Breaking Bad: The Second Time Around
Possibly the third. One of the most binged TV series in the world has been lauded across the board, acting, story, direction, cinematography, it’s characters and use of foreshadowing, and while it’s not to everyone’s tastes it had me gripped season after season.
For those of you unfamiliar, Breaking Bad stars Bryan Cranston (formerly of Malcolm in the Middle) as a chemistry teacher whose lung cancer diagnosis drives him into New Mexico’s thriving meth amphetamine industry, and uses his knowledge of science to corner the market, committing to the life of crime as he conquers drug lords at every level, reaching greater heights of cunning, ruthlessness, and aggression. It’s a story of family torn apart by lies, and finding the limits of family bonds before a man’s growing inhumanity can tear them apart.
I took it upon myself to start rewatching the whole thing again from episode one after finding out that Anthony Hopkins had marathoned the series and sent an email to Cranston, saying his performance as Walter White was some of the best acting he’d ever seen. I wanted to remind myself of the powerful performances that could drive one of cinema’s greatest names to hail a TV show as a masterclass in the artform, and as I approach the end of season two I find I’m uncovering more and more after three years of studying film and television from the perspective of a critic than I could have ever noticed before.
Some warnings: The first is that there will be spoilers, but seriously it’s been years so I think we’re over it now. Plus if you’re one of our regular readers you know we try and keep things family friendly around here, this is not a family friendly show.
There are a lot of stories to take into account here. The battle with cancer plays a much bigger role than most people seem to appreciate, fear and desperation are incredible driving factors that push the family dynamics to extremes. It shows most obviously in such instances as Walter feigning a mental breakdown to cover his criminal activities, or the intervention scene where Skyler and Walter Jr confront him about his choice to not seek treatment, but there are indescribable little moments, micro-expressions and carefully measured speech express a great deal, it’s that level of acting that’s a big driving force in the show.
Between Walter and his partner in literal crime Jesse Pinkman (Aaron Paul) there’s a strange father and son bond, as shared experiences and little teaching moments take them from a strained mutual-distrust to a relationship stronger than they share with their own son and father respectively. We see it all, as Walter’s son distances himself further and further as the family unit collapses, and Jesse’s own over-burdened parents finally give in to the strain of his dangerous lifestyle.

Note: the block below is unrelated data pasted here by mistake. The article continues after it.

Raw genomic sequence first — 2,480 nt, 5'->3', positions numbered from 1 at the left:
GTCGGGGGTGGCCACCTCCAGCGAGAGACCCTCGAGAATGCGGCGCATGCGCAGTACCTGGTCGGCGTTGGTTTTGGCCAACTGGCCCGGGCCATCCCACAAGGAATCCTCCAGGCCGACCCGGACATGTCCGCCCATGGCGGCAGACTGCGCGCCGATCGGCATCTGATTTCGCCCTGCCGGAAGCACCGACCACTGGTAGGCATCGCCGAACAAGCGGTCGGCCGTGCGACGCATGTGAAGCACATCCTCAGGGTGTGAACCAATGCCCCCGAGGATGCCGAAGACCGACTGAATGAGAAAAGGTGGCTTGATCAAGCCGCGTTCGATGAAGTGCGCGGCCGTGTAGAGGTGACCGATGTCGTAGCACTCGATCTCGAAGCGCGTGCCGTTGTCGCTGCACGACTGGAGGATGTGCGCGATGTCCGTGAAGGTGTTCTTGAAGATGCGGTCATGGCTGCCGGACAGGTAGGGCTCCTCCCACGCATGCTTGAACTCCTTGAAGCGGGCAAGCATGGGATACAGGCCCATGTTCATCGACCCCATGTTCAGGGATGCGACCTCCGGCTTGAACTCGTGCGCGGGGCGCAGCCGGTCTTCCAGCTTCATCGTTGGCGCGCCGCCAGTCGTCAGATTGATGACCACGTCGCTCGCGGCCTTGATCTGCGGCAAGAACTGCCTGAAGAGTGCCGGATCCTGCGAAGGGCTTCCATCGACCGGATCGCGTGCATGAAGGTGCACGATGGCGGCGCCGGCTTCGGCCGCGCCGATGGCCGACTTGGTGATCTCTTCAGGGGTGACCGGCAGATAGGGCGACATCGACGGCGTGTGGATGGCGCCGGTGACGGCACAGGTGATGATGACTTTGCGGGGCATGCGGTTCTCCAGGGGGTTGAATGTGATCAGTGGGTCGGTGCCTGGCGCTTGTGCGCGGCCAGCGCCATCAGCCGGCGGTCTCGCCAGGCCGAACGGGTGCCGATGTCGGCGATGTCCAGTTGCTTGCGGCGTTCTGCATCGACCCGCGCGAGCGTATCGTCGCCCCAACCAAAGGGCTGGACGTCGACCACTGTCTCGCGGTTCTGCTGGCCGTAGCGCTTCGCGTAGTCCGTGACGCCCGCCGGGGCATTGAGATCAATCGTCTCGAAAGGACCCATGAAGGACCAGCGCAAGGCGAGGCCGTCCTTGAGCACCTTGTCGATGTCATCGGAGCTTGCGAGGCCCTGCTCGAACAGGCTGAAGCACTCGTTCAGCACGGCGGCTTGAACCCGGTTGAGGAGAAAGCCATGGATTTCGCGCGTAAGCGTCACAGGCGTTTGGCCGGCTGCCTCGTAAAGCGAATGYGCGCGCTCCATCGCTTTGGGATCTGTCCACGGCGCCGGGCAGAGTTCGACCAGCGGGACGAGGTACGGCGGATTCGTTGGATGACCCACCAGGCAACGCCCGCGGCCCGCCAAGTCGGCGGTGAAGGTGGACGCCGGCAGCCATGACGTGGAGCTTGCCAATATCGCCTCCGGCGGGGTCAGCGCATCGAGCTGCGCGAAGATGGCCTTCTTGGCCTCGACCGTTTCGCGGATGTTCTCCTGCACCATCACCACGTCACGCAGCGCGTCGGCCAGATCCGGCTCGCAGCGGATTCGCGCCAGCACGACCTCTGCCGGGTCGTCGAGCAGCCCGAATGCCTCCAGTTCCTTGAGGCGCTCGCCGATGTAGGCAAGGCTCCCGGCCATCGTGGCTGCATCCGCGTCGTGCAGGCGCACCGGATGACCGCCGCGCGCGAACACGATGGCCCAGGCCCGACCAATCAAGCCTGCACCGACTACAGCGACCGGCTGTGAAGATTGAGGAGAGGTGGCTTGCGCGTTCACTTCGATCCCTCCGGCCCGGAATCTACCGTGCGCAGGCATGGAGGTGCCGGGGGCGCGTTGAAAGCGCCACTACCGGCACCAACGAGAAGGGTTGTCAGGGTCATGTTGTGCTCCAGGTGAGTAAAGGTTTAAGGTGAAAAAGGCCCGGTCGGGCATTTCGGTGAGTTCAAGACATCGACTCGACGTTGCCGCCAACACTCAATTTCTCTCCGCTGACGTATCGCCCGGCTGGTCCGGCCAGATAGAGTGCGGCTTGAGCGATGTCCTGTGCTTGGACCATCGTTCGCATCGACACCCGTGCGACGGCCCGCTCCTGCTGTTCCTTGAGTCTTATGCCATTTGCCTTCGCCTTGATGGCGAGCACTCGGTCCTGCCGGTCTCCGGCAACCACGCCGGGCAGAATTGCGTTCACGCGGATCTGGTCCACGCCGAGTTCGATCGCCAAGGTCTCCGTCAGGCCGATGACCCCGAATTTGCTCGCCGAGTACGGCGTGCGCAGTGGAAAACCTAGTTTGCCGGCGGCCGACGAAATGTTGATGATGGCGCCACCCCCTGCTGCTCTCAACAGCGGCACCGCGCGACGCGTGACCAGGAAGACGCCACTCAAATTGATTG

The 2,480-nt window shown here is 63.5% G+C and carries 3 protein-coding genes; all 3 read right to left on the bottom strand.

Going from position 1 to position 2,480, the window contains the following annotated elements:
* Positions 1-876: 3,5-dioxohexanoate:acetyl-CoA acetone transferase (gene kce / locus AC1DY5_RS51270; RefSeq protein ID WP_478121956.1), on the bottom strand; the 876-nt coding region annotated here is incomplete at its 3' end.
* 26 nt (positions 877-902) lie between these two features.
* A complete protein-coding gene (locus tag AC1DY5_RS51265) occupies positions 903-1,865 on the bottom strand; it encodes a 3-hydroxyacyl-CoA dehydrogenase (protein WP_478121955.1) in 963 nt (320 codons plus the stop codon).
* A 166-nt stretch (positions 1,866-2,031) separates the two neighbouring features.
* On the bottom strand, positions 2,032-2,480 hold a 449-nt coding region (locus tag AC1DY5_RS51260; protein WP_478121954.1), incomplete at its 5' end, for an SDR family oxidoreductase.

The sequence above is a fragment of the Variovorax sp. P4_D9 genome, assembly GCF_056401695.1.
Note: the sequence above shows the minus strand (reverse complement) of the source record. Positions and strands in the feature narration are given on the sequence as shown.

Newest revelation, the parallels we see drawn between the war on drugs, and the effects of a real war. Walter’s brother-in-law Hank Schrader sees nightmarish acts and truly horrendous things as a member of the DEA, begins to suffer the effects of PTSD, and we watch as his life unravels beneath the tough-guy-cop persona he has built for himself.
I’m a fan of villains. This story shows us that a villain is not born, it is made, and it tells us this story repeatedly. In those series featuring Gustavo Fring we also come to realise that the only thing preventing criminality from conquering everything is itself, cutthroat competition, backstabbing and the inability to trust one another.
And here in lies the beauty of Breaking Bad, I’m still not entirely sure which watch-through I’m on, it’s definitely not more than three at this point, and still I’m uncovering more and more. It delivers something new to everyone who watches it, and as someone who has changed so too does my experience change. Quality is quality of course, and it shines through, and I find myself suddenly very keen to watch Better Call Saul, the prequel spinoff featuring the crooked lawyer played by Bob Odenkirk, currently pending a third season next year. I feel like I should wait until season three starts so that I can binge two seasons and ween myself off on the third.
Netflix’s model of bringing out an entire series of episodes simultaneously really makes the format a challenger to cinema and the feature-length film, their continued support of the binge-watch model that has become our new viewing habit has made it worth the effort of creating such vast epics as these, especially when titans of cinema like Anthony Hopkins start to sit up and take notice.